As far as going out in LA — it's very, how would you say it? I don't know. I just go to the Soho House a lot.

What do you think are some of the coolest places in LA?

If you wanna really have fun and really get crazy — this is typical — but The Abbey is actually really fun. If you want something a little cooler, like a nice dark place to have dinner with a close one or some friends, maybe like try The Nice Guy, which is a nice formal, business-y restaurant to have some food. It's really dark so you can't see anyone.

Those are the places I like to go to. I feel like recently I've just been hitting up West Hollywood a lot more than I should probably. I think every weekend I'm out there going to some club. I don't even care where I go. It could be like Mother Lode or something for cheap drinks to get crunk and then we go somewhere else.

When we go to New York though, NYC does have a lot of fun clubs. Places that are a lot cooler than anything in LA.

Photo by Megan Walschlager

I'm surprised you didn't mention the Hollywood Museum.

Oh, yes. That's probably my #1 place. I'm still a very touristy person in LA. Actually anywhere I go. I'm a very touristy person that loves to go different new places — or the same places. But the Hollywood Museum is really fun.

I'd never even heard of it before you.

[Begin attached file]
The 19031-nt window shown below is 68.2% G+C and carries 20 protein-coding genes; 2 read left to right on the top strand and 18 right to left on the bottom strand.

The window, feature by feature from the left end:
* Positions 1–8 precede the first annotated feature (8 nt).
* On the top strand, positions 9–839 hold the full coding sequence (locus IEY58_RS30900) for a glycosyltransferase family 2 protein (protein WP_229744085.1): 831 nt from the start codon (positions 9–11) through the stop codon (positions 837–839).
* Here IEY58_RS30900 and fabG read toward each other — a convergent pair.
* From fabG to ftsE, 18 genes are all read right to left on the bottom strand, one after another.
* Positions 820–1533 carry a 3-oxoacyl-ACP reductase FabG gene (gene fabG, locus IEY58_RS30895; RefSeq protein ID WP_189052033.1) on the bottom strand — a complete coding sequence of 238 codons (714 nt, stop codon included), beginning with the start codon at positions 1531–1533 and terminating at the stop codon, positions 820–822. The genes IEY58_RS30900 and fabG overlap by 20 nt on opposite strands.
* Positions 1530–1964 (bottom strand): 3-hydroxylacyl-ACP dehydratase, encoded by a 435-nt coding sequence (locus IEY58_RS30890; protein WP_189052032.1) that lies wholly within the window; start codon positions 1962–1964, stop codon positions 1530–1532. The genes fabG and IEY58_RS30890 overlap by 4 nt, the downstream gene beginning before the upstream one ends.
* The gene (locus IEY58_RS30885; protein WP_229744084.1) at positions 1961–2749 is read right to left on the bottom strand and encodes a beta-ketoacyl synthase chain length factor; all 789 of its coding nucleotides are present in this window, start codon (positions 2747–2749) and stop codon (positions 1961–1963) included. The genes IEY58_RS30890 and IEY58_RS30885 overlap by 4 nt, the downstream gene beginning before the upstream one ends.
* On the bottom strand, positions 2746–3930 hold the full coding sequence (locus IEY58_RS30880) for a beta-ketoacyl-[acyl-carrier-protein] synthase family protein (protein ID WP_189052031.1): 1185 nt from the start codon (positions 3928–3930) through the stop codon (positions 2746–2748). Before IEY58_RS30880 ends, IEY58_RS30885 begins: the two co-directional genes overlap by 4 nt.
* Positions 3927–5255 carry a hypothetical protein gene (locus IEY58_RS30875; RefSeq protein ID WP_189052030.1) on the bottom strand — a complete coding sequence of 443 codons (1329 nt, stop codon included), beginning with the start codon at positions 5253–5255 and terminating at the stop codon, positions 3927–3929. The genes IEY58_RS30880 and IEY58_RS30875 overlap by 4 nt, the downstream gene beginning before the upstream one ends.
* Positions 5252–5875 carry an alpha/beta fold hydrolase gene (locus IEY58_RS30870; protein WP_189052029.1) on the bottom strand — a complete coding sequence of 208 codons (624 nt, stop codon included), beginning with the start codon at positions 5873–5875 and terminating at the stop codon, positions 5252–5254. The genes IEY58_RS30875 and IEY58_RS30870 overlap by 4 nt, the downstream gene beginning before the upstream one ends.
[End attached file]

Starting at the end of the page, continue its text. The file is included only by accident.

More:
No one ever really hears about unless I talk about it. I like to bring anyone that comes to visit there. And it's really cheap to get in. It's only $15. They have three floors of different celebrity memorabilia and clothes from different celebrities like Judy Garland, Marilyn Monroe. And every time they have a new exhibit — it changes consistently. One time they had the Marlyn exhibit and it was like stuff from her old house — it's just really cool.

That building was actually the old Max Factor makeup studio where all the old actresses back in the day like Lucille Ball, Elizabeth Taylor, Marilyn Monroe obviously, Greta Garbo —they would all go there to get their makeup looks. Max Factor was the one that developed the first makeup for Hollywood — he was the key person for everyone's looks. So everyone's looks you see on TV back in the day were all designed by him.

If you ever go with me, I know exactly how we should do it. There's a 45-minute video and a full tour around all the rooms where they all used to get their makeup done. I recommend it to everyone.

What is your go to drink when you're out?

Vodka soda with lime, please. Tito's vodka soda with lime.

What's your favorite song to hear when you're out?

Whenever I do hear a Pussycat Dolls song I go crazy. Or like "Damaged" by Danity Kane. That is a very good song. Cuz we're all damaged somewhere.

Do you have any going out rituals?